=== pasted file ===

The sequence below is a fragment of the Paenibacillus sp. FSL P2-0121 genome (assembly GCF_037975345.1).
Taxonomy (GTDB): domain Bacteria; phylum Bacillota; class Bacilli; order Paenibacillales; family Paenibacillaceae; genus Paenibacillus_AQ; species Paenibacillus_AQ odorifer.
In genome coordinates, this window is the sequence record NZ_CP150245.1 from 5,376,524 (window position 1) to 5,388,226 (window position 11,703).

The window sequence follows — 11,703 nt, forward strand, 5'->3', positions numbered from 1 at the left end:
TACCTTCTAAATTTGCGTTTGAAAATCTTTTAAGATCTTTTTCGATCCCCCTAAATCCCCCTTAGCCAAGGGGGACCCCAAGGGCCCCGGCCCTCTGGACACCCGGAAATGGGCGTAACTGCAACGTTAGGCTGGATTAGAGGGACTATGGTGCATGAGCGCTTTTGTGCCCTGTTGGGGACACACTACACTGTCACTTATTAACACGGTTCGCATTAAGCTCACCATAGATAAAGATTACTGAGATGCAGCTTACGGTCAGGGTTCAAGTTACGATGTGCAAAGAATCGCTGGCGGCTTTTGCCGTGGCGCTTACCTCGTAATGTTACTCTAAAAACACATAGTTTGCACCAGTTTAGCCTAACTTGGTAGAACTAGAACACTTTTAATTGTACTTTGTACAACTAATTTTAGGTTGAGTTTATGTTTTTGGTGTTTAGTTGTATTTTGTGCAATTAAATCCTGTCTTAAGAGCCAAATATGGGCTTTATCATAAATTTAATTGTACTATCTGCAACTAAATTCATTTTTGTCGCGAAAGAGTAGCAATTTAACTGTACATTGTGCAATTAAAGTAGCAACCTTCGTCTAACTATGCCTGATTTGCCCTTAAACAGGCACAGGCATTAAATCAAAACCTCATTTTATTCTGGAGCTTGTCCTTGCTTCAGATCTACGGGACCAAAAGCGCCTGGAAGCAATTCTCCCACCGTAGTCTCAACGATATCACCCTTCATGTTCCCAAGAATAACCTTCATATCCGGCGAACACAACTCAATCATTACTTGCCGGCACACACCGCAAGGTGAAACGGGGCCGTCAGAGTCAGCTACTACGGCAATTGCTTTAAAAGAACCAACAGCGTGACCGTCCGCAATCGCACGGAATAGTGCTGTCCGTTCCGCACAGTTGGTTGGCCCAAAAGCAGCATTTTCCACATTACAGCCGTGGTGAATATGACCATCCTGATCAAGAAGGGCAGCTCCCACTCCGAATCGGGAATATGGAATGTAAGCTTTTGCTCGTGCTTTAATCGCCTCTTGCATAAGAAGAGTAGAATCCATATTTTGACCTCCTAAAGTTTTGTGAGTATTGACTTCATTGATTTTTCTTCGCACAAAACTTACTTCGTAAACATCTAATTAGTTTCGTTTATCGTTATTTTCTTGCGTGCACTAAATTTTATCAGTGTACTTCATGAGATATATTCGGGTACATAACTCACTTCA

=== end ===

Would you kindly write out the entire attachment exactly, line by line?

The sequence below is a fragment of the Paenibacillus sp. FSL P2-0121 genome (assembly GCF_037975345.1).
Taxonomy (GTDB): domain Bacteria; phylum Bacillota; class Bacilli; order Paenibacillales; family Paenibacillaceae; genus Paenibacillus_AQ; species Paenibacillus_AQ odorifer.
In genome coordinates, this window is the sequence record NZ_CP150245.1 from 5,376,524 (window position 1) to 5,388,226 (window position 11,703).

The window sequence follows — 11,703 nt, forward strand, 5'->3', positions numbered from 1 at the left end:
TACCTTCTAAATTTGCGTTTGAAAATCTTTTAAGATCTTTTTCGATCCCCCTAAATCCCCCTTAGCCAAGGGGGACCCCAAGGGCCCCGGCCCTCTGGACACCCGGAAATGGGCGTAACTGCAACGTTAGGCTGGATTAGAGGGACTATGGTGCATGAGCGCTTTTGTGCCCTGTTGGGGACACACTACACTGTCACTTATTAACACGGTTCGCATTAAGCTCACCATAGATAAAGATTACTGAGATGCAGCTTACGGTCAGGGTTCAAGTTACGATGTGCAAAGAATCGCTGGCGGCTTTTGCCGTGGCGCTTACCTCGTAATGTTACTCTAAAAACACATAGTTTGCACCAGTTTAGCCTAACTTGGTAGAACTAGAACACTTTTAATTGTACTTTGTACAACTAATTTTAGGTTGAGTTTATGTTTTTGGTGTTTAGTTGTATTTTGTGCAATTAAATCCTGTCTTAAGAGCCAAATATGGGCTTTATCATAAATTTAATTGTACTATCTGCAACTAAATTCATTTTTGTCGCGAAAGAGTAGCAATTTAACTGTACATTGTGCAATTAAAGTAGCAACCTTCGTCTAACTATGCCTGATTTGCCCTTAAACAGGCACAGGCATTAAATCAAAACCTCATTTTATTCTGGAGCTTGTCCTTGCTTCAGATCTACGGGACCAAAAGCGCCTGGAAGCAATTCTCCCACCGTAGTCTCAACGATATCACCCTTCATGTTCCCAAGAATAACCTTCATATCCGGCGAACACAACTCAATCATTACTTGCCGGCACACACCGCAAGGTGAAACGGGGCCGTCAGAGTCAGCTACTACGGCAATTGCTTTAAAAGAACCAACAGCGTGACCGTCCGCAATCGCACGGAATAGTGCTGTCCGTTCCGCACAGTTGGTTGGCCCAAAAGCAGCATTTTCCACATTACAGCCGTGGTGAATATGACCATCCTGATCAAGAAGGGCAGCTCCCACTCCGAATCGGGAATATGGAATGTAAGCTTTTGCTCGTGCTTTAATCGCCTCTTGCATAAGAAGAGTAGAATCCATATTTTGACCTCCTAAAGTTTTGTGAGTATTGACTTCATTGATTTTTCTTCGCACAAAACTTACTTCGTAAACATCTAATTAGTTTCGTTTATCGTTATTTTCTTGCGTGCACTAAATTTTATCAGTGTACTTCATGAGATATATTCGGGTACATAACTCACTTCA